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Greenspan, Treasury Secretary Robert Rubin, and President Bill Clinton. They were careful to structure the merger so it conformed to the Fed's interpretation of Glass-Steagall. The deal was technically illegal, but as the law stood, the bank would have two years to divest itself of its insurance business. This did not deter the executives and their regulators. They were so confident that Congress would repeal Glass-Steagall in the meantime that they went ahead with the deal. Citigroup became the world's largest financial services company, formed by the largest corporate merger in history, at that time. For many, this represented just another step in the evolution of a national banking system. The crumbling walls of Glass-Steagall received a final blow in 1999 when Congress passed the Financial Modernization Act, also known as the Gramm-Leach-Bliley Act. The act repealed all restrictions against the combination of banking, securities and insurance operations for financial institutions. The deregulation was a boon for national commercial banks, allowing for the formation of "mega-banks." The Gramm-Leach-Bliley Act was the crowning achievement of decades and millions of dollars worth of lobbying efforts on behalf of the finance industry. The repeal of GlassSteagall was a monumental piece of deregulation, but in many ways it ratified the status quo of the time.21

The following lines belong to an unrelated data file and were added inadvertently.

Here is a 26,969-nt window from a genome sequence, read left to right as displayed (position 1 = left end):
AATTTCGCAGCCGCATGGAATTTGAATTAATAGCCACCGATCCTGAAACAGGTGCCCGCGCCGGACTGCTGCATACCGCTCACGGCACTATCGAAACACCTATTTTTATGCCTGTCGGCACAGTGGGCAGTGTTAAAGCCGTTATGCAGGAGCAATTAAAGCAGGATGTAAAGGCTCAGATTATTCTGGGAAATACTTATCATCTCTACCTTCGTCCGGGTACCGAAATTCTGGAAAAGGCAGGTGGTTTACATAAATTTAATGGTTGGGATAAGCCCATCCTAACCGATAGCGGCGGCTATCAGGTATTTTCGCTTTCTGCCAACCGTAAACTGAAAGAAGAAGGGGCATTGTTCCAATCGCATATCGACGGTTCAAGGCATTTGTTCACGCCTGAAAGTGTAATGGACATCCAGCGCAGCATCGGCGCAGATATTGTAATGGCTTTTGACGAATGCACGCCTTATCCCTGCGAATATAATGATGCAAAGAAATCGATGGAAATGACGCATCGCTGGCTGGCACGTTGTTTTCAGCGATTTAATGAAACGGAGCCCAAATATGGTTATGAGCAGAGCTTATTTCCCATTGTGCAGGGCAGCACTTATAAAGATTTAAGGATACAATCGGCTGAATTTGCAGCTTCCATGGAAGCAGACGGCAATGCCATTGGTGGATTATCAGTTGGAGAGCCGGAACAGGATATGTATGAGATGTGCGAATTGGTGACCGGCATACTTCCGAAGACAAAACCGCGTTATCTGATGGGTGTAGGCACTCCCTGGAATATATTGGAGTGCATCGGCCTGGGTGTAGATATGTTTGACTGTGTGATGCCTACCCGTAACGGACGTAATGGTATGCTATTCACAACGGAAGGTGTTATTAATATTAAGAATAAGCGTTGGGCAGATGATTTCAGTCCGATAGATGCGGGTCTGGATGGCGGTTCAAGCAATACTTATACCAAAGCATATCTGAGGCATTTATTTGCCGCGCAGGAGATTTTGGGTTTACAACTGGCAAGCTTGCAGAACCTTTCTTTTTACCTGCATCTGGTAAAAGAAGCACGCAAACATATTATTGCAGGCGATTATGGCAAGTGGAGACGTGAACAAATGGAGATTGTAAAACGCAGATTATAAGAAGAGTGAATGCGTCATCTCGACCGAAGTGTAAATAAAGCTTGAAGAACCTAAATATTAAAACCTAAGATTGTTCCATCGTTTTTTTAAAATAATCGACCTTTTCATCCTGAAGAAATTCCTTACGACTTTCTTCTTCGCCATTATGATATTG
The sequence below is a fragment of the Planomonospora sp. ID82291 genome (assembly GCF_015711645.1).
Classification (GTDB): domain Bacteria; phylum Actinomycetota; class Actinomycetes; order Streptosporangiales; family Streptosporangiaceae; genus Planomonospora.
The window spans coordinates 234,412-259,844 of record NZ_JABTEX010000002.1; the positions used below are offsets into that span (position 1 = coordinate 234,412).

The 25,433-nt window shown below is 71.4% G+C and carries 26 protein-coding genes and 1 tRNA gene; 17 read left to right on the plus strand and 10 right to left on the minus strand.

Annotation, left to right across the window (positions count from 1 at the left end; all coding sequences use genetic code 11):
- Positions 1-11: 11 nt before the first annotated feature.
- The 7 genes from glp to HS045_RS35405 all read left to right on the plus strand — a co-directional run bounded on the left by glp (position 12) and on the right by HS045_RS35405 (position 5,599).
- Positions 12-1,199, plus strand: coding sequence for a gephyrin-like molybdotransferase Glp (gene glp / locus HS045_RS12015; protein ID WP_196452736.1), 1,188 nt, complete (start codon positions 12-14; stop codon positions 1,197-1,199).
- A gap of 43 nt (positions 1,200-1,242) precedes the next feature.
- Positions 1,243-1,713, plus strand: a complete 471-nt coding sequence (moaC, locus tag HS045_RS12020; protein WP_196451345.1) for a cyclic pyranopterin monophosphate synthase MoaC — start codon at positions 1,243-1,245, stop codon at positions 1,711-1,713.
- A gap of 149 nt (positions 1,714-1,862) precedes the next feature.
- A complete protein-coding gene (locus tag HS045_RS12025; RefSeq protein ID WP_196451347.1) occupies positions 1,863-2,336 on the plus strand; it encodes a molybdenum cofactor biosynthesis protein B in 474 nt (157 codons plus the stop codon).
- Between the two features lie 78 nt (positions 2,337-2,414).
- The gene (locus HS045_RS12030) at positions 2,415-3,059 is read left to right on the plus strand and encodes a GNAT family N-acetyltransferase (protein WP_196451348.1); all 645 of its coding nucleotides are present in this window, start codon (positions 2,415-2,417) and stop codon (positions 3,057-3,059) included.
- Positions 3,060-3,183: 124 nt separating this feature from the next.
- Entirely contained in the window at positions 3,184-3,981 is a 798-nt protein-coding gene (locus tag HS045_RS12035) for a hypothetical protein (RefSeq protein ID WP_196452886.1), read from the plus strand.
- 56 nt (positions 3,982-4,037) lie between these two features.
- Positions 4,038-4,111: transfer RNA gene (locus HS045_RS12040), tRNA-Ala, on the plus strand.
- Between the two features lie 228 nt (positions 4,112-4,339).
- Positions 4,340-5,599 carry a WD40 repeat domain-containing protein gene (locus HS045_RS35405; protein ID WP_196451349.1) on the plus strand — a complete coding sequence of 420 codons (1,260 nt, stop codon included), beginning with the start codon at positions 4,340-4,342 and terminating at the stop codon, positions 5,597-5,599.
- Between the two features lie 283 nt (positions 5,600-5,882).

Hands-Off Regulation Many argued that consolidation in banking was an inevitable evolution and championed it as financial "modernization," but the changes posed challenges for market regulators. Since banking and securities and insurance operations could be housed under the same roof, regulators from several different agencies might be responsible for overseeing different parts of the same institution. The arrangement could be confusing and inefficient as regulators struggled to keep pace with the innovations in financial markets. In particular, the rapid growth of new types of derivative instruments posed problems for regulators. Derivatives are financial instruments that derive their value on their claim to another asset, such as an option to purchase wheat or a futures contract on oil. Derivatives can be used to hedge against risk, protecting against a decline in value of the underlying asset. Alternatively, they can be used for simple speculation, to profit off an expected change in value. Derivatives do not involve the actual transfer of assets, so a buyer often does not own the underlying asset.22 The financial industry developed a wide range of derivative instruments in the 90s, most of which were not regulated. The most important of these derivatives were credit default swaps, which were effectively a form of bond insurance, where the issuer would pay the loss in the event that a bond defaulted. In the late 1990s, Brooksley Born, the chairwoman of the Commodity Futures Trading Commission, raised concerns about the potential risks of the unregulated market in many derivative instruments. Unlike stocks, bonds, and options, there was no clearinghouse for trades in most of the 21 Barth, James R., R. Dan Brumbaugh Jr. and James A. Wilcox, "The Repeal of Glass-Steagall and the Advent of Broad Banking," Journal of Economic Perspectives, vol. 14, no. 2, Spring 2000. http://www.business.auburn.edu/~barthjr/papers/The%20Repeal%20of%20Glass-Steagall.pdf 22 Tijoe, Lily, "Credit Derivatives: Regulatory Challenges in an Exploding Industry," Boston University law school, April 2007. http://www.bu.edu/law/central/jd/organizations/journals/banking/archives/documents/vloume26/tijoe.pdf